1. Mindless television: For a bipartisan bonding experience, gather the Rs, the Ds, the Bernie Brigade and the Never-Trumpers ’round your screen for a binge-watch of Martha and Snoop’s Potluck Dinner Party. Elderly felon Martha Stewart and middle-aged stoner Snoop Dogg join forces to name drop and drop live lobsters into boiling water. The show is taped before a live audience of appreciative drunks, and you’ll want a martini, too, as Martha regales Snoop with a story about Barbra Streisand’s fondness for free-standing toilet paper holders. Snoop reciprocates by turning Martha on to Golden Oreos.

The only way this show could be improved is if Snoop and Martha taped at The Villages.

2. Clean out closets:  Screw your courage to the sticking place and deal with that room where Christmas 1957’s board games, books, and stuffed animals went to die. Every community has a church, synagogue, mosque or domestic violence shelter that will wrap stuff that you’ve used once, or never, in holiday ribbons and put it directly in the hands of some man, woman, or child who may find life-changing meaning and encouragement in the small kindnesses of strangers.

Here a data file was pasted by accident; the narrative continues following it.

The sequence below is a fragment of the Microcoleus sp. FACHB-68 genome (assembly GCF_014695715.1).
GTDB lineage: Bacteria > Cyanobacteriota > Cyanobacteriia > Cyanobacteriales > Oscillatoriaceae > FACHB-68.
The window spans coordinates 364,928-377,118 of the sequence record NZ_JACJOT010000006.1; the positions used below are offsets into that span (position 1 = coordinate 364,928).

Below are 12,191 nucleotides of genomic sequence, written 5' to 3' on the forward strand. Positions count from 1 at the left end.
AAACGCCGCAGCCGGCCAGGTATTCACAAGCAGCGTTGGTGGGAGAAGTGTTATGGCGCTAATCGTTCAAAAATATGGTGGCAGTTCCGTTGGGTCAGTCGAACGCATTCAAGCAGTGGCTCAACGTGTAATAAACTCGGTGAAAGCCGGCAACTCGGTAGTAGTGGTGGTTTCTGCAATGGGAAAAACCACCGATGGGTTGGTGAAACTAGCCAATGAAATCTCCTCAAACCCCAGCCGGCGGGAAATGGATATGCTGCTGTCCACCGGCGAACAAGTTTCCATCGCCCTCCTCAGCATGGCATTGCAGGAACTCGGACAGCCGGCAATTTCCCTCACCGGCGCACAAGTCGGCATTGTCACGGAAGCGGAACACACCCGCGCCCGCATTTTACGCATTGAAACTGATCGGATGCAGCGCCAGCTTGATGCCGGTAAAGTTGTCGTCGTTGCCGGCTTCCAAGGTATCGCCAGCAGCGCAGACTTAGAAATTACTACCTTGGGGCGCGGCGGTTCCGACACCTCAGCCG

3. Thank somebody who’s not expecting it: A while back, a Tallahassee doctor who provided birth control pills to FSU freshmen at the dawn of the sexual revolution got a handwritten, snail-mail thank you note from a patient he surely did not remember. But she never forgot “that doctor on the east side” who treated her with respect and understanding in that not-too-distant time when young women couldn’t obtain a credit card, much less contraceptives, without a husband to “take responsibility.”

Genuine expressions of gratitude require genuine effort. Pushing a like button on your iPad is not the same thing as a card, a letter, or a cup of hot chocolate with the neighbor lady who used to patronize your high school band’s candy sales, whether she wanted candy or not. We all have people who helped us along the way and most of them will never know how much it mattered. Thanksgiving is a good time to track them down and tell them.

On Thanksgiving, advice from AAA. And Mom